Reading MailChimp’s API

Parameters and Types

So let’s be honest: these PostMonkey docs are lazy. You will find examples, but you won’t find the complete API documented anywhere here. The main reason is MailChimp’s API docs should be the one source of truth. Ultimately, no matter how much effort we put into keeping these docs up to date, they won’t be a substitute for reading the actual API docs.

The problem is the actual API docs can be hard to read. Let’s define some terms and work through a few examples so you can understand how they correspond to using PostMonkey.

A typical PostMonkey call looks like this:


The keyword arguments you supply to the method are automatically translated into a javascript object in the form:

{ 'param_1': value_1, 'param_2': value_2, 'param_3': value_3 }

Where each of the values is rendered into an appropriate JSON representation by python’s json module.

This is all pretty standard so far, but the catch is that MailChimp doesn’t document their API solely for JSON. The parameters they document use their own internal types that are (relatively) neutral for the different formats they support, but it’s not always immediately obvious how they translate to json and back to python.

Here’s a pretty table that should help:

MailChimp Python
string string
int int
array dict or list
boolean bool

The only surprising one there is that when MailChimp documents a parameter as an array, they might mean you need a dict and they might mean you need a list. If the docs were only for JSON, we could hope they would distinguish between objects and arrays. Instead, their arrays appear to be the same as PHP arrays, which can mean one of two things for our purposes:

  • an associative array mapping keys to values
  • an indexed array of values (where the keys are implicit indices beginning at 0)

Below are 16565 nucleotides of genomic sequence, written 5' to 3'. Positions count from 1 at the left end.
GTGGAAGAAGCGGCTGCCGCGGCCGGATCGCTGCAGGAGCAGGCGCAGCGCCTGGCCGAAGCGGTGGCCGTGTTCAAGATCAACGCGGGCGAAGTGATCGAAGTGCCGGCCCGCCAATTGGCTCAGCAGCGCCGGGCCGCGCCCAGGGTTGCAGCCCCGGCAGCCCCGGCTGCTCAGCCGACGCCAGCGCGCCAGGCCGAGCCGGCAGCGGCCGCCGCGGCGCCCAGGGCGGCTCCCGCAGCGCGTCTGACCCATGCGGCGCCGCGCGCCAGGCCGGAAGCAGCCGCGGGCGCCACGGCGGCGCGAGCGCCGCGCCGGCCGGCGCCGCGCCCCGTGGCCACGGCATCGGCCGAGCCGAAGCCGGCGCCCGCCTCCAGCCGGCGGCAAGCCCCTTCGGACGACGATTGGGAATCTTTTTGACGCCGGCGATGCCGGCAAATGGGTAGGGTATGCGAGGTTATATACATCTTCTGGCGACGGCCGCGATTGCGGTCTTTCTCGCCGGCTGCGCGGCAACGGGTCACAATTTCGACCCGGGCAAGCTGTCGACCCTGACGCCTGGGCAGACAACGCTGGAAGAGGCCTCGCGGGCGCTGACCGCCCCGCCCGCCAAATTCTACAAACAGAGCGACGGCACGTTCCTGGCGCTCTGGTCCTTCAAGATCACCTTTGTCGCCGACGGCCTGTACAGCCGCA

Let’s look at a couple examples. Here are the documented parameters for the listSubscribe method:

listSubscribe(string apikey,
              string id,
              string email_address,
              array merge_vars,
              string email_type,
              bool double_optin,
              bool update_existing,
              bool replace_interests,
              bool send_welcome)

At first glance, the merge_vars parameter appears ambiguous now that we know it could be represented in python as a dict or a list. However, if you view the table with detailed descriptions on the documentation for listSubscribe, you’ll see another listing of parameters and a description of fields that have names. This indicates that you need to supply an associative array, meaning a json object, meaning a python dict.

You can see an example in merge_vars.

Now let’s look at listBatchUnsubscribe:

listBatchUnsubscribe(string apikey,
                     string id,
                     array emails,
                     boolean delete_member,
                     boolean send_goodbye,
                     boolean send_notify)

When you read the documentation for listBatchUnsubscribe and check the parameter descriptions, the “emails” parameter doesn’t mention anything about names or keys, only an “array of email addresses”. This is our clue that we can supply a python list like this:

                                         emails=['email_1', 'email_2'])

merge_vars in Depth

MailChimp allows you to store extra fields on subscriber accounts so you can personalize campaigns. The simplest example is having your campaign begin with:

Hello, *|FNAME|*!

Where *|FNAME|* will be replaced with the value of each user’s FNAME merge variable.

The MailChimp API docs declare these merge_vars to be of type “array”, but as we just discovered, that can mean different things depending on the context. In this case, they are defineitely referring to an associative array, which can be easily represented as a python dict.

Here’s an example of calling listSubscribe with merge_vars:

                 merge_vars={'FNAME': 'Mail', 'LNAME': 'Chimp'})